The melt viscosity as a function of shear rate in the two-step process according to Example 1, are similar to those of conventional thermoplastics, e.g. polyethylene, which are known to be processible by injection molding to give reproducible products.
In FIG. 7 log (η/Pa s) means the logarithm to the base 10 of the value of the melt viscosity (η) in units of Pa s; log (γ/s-1) means the logarithm to the base 10 of the value of the shear rate in units of reciprocal seconds. Lines (1), (2) and (3) represent the one-step process according to Example 2, and have residence times of 750 seconds, 600 seconds and 450 seconds, respectively. Lines (4) and (5) represent the two-step process according to Example 1, and have residence times of 750 seconds and 450 seconds, respectively.
|Cited Patent||Filing date||Publication date||Applicant||Title|
|US2412213 *||Mar 28, 1940||Dec 10, 1946||Gerardus Groen Martinus||Method of producing starch esters|
|US3038895 *||Dec 6, 1957||Jun 12, 1962||Nat Starch Chem Corp||Water-dispersible, partially substituted derivatives of amylose|
|US3074803 *||Sep 27, 1960||Jan 22, 1963||Nat Starch Chem Corp||Molding starch composition|
|US3117014 *||Apr 13, 1960||Jan 7, 1964||Hercules Powder Co Ltd||Amylaceous compositions for shaped articles and process|
|US3184335 *||Dec 29, 1960||May 18, 1965||American Mach & Foundry||Activation of amylose|
|US4061610 *||May 19, 1976||Dec 6, 1977||The Sherwin-Williams Company||Coating compositions containing starch half-esters and process for preparing same|
|US4076846 *||Nov 12, 1975||Feb 28, 1978||Sumitomo Bakelite Company Limited||Protein-starch binary molding composition and shaped articles obtained therefor|
|US4125495 *||Mar 7, 1977||Nov 14, 1978||Coloroll Limited||Synthetic/resin based compositions|
|US4218350 *||Sep 8, 1978||Aug 19, 1980||Coloroll Limited||Shaped synthetic polymers containing a biodegradable substance|
|US4232047 *||May 30, 1978||Nov 4, 1980||Griffith Laboratories U.S.A., Inc.||Food supplement concentrate in a dense glasseous extrudate|
|US4673438 *||Nov 8, 1985||Jun 16, 1987||Warner-Lambert Company||Polymer composition for injection molding|
|US4738724 *||Sep 19, 1986||Apr 19, 1988||Warner-Lambert Company||Method for forming pharmaceutical capsules from starch compositions|
|US4900361 *||Jun 20, 1988||Feb 13, 1990||Warner-Lambert Company||Destructurized starch essentially containing no bridged phosphate groups and process for making same|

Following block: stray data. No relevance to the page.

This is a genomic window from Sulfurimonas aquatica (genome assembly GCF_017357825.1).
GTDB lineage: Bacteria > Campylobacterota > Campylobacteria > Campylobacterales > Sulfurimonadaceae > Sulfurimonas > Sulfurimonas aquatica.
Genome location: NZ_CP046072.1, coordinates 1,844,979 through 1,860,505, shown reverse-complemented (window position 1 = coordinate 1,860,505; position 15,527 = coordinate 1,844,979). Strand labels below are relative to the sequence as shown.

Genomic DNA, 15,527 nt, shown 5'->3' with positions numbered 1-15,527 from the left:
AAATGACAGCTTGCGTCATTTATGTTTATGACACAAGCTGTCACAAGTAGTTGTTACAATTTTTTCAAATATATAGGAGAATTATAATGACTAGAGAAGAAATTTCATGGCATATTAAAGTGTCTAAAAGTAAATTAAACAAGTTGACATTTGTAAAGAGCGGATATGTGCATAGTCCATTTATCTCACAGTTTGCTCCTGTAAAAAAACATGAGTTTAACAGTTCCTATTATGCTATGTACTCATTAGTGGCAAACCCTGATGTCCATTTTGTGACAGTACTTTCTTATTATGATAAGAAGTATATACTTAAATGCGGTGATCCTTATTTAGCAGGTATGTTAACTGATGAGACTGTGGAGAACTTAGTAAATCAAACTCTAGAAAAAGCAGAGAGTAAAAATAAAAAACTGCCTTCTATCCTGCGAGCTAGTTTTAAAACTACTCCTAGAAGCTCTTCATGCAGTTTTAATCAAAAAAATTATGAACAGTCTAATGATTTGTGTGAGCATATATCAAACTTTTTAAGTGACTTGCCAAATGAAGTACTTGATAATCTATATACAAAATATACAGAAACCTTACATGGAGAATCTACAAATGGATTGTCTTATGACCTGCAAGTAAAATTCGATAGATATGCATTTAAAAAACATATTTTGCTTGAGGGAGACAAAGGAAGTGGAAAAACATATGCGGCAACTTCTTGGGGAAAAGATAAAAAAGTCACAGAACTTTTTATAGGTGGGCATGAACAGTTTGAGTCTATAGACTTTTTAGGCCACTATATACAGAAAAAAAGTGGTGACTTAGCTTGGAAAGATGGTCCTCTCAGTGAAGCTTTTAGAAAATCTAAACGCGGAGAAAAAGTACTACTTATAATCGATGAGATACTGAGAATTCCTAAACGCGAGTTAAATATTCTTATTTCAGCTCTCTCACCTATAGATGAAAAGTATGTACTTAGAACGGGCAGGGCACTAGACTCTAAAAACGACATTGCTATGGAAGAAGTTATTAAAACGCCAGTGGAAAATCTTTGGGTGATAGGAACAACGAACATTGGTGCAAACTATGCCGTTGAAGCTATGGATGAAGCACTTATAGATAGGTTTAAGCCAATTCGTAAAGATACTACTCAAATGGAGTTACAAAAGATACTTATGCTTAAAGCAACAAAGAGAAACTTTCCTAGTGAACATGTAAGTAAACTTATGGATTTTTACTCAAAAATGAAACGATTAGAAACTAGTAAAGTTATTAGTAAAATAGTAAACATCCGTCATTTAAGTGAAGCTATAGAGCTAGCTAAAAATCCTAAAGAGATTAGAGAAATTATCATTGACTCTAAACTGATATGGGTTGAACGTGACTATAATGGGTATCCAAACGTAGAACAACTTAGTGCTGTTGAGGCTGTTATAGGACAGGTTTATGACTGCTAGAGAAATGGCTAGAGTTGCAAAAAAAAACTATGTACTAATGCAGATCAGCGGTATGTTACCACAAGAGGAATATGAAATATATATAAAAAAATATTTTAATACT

|EP0118240A2 *||Feb 14, 1984||Sep 12, 1984||Warner-Lambert Company||Process for injection moulding starch|
|GB1592062A *||Title not available|
|GB2190093A *||Title not available|
|Citing Patent||Filing date||Publication date||Applicant||Title|
|US5525281 *||Aug 24, 1993||Jun 11, 1996||Biotec Biologische Naturverpackungen Gmbh & Co.||Method for preparing biodegradable films from plant-based raw materials|
|US5662731||Oct 21, 1994||Sep 2, 1997||E. Khashoggi Industries||Compositions for manufacturing fiber-reinforced, starch-bound articles having a foamed cellular matrix|
|US5679145||Dec 9, 1994||Oct 21, 1997||E. Khashoggi Industries||Starch-based compositions having uniformly dispersed fibers used to manufacture high strength articles having a fiber-reinforced, starch-bound cellular matrix|
|US5705203||Jun 10, 1996||Jan 6, 1998||E. Khashoggi Industries||Systems for molding articles which include a hinged starch-bound cellular matrix|
|US5709827||Dec 9, 1994||Jan 20, 1998||E. Khashoggi Industries||Methods for manufacturing articles having a starch-bound cellular matrix|
|US5716675||Jun 10, 1996||Feb 10, 1998||E. Khashoggi Industries||Methods for treating the surface of starch-based articles with glycerin|
|US5736209||Apr 9, 1996||Apr 7, 1998||E. Kashoggi, Industries, Llc||Compositions having a high ungelatinized starch content and sheets molded therefrom|
|US5773495 *||May 9, 1996||Jun 30, 1998||Teich Aktiengellschaft||Use of plasticisers for thermo-plasticizing starch|
|US5776388||Jun 10, 1996||Jul 7, 1998||E. Khashoggi Industries, Llc||Methods for molding articles which include a hinged starch-bound cellular matrix|
|US5810961||Apr 9, 1996||Sep 22, 1998||E. Khashoggi Industries, Llc||Methods for manufacturing molded sheets having a high starch content|
|US5827565 *||Oct 25, 1996||Oct 27, 1998||T.F.H. Publications, Inc.||Process for making an edible dog chew|
|US5843544||Jun 10, 1996||Dec 1, 1998||E. Khashoggi Industries||Articles which include a hinged starch-bound cellular matrix|
|US5976235||Feb 4, 1998||Nov 2, 1999||E. Khashoggi Industries, Llc||Compositions for manufacturing sheets having a high starch content|
|US6030673||Feb 8, 1999||Feb 29, 2000||E. Khashoggi Industries, Llc||Molded starch-bound containers and other articles having natural and/or synthetic polymer coatings|
|US6083586||Feb 6, 1998||Jul 4, 2000||E. Khashoggi Industries, Llc||Sheets having a starch-based binding matrix|
|US6096809 *||Apr 2, 1996||Aug 1, 2000||Bio-Tec Biologische Naturverpackungen Gmbh & Co. Kg||Biologically degradable polymer mixture|
|US6106753 *||Apr 10, 1997||Aug 22, 2000||Environmental Packing Lp||Method of forming a biodegradable molded packing|
|US6119567 *||Jul 10, 1997||Sep 19, 2000||Ktm Industries, Inc.||Method and apparatus for producing a shaped article|
|US6159516 *||Jan 8, 1999||Dec 12, 2000||Tfh Publication, Inc.||Method of molding edible starch|
|US6168857||Oct 30, 1998||Jan 2, 2001||E. Khashoggi Industries, Llc||Compositions and methods for manufacturing starch-based compositions|
|US6200404||Nov 24, 1998||Mar 13, 2001||E. Khashoggi Industries, Llc||Compositions and methods for manufacturing starch-based sheets|